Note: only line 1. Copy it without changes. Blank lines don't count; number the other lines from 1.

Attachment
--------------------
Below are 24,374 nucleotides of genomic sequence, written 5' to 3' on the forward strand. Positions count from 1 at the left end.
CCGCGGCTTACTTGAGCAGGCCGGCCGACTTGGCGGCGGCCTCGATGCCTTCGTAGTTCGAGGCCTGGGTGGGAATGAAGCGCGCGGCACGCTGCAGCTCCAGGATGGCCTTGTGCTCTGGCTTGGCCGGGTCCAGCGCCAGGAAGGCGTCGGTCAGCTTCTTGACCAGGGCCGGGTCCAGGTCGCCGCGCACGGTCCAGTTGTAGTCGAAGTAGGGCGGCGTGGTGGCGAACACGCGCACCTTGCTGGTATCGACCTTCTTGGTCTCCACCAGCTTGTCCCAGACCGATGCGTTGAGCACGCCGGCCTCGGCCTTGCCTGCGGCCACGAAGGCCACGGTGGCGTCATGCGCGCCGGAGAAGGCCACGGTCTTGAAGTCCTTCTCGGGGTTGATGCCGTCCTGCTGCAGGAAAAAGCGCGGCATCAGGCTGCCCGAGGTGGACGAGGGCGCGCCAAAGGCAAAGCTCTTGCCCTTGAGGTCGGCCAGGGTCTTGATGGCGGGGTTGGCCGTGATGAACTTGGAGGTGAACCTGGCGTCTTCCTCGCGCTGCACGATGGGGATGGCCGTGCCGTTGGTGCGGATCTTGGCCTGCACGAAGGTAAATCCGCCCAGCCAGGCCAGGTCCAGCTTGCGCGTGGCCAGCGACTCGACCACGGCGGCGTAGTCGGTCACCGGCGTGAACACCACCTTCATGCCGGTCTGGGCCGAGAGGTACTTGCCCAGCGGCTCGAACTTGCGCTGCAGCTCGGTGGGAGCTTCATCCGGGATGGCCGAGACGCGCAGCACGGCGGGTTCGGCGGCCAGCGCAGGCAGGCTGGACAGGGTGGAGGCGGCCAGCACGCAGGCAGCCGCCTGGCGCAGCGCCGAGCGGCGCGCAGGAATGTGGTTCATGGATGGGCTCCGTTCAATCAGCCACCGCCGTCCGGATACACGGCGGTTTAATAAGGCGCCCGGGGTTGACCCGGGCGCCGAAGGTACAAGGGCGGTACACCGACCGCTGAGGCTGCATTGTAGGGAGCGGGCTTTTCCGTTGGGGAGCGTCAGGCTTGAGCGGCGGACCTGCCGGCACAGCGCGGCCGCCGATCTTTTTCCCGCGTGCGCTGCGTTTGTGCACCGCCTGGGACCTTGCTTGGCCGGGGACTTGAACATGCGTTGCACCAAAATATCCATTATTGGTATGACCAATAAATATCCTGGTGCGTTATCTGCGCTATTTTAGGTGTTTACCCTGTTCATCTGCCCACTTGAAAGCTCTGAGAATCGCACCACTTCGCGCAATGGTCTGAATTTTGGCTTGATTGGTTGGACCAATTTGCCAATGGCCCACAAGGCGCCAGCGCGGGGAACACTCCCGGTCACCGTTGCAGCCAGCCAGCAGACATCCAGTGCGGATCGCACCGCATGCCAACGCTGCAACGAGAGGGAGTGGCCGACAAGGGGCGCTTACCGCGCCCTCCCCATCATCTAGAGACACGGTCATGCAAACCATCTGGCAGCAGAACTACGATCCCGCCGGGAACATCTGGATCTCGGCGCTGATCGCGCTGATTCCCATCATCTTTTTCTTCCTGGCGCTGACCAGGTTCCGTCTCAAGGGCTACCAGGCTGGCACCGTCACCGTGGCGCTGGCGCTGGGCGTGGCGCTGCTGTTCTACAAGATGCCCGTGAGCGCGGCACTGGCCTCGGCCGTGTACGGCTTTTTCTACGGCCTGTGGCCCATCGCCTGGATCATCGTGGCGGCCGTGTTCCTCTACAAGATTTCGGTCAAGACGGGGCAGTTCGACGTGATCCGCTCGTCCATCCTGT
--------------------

Below are 24,374 nucleotides of genomic sequence, written 5' to 3' on the forward strand. Positions count from 1 at the left end.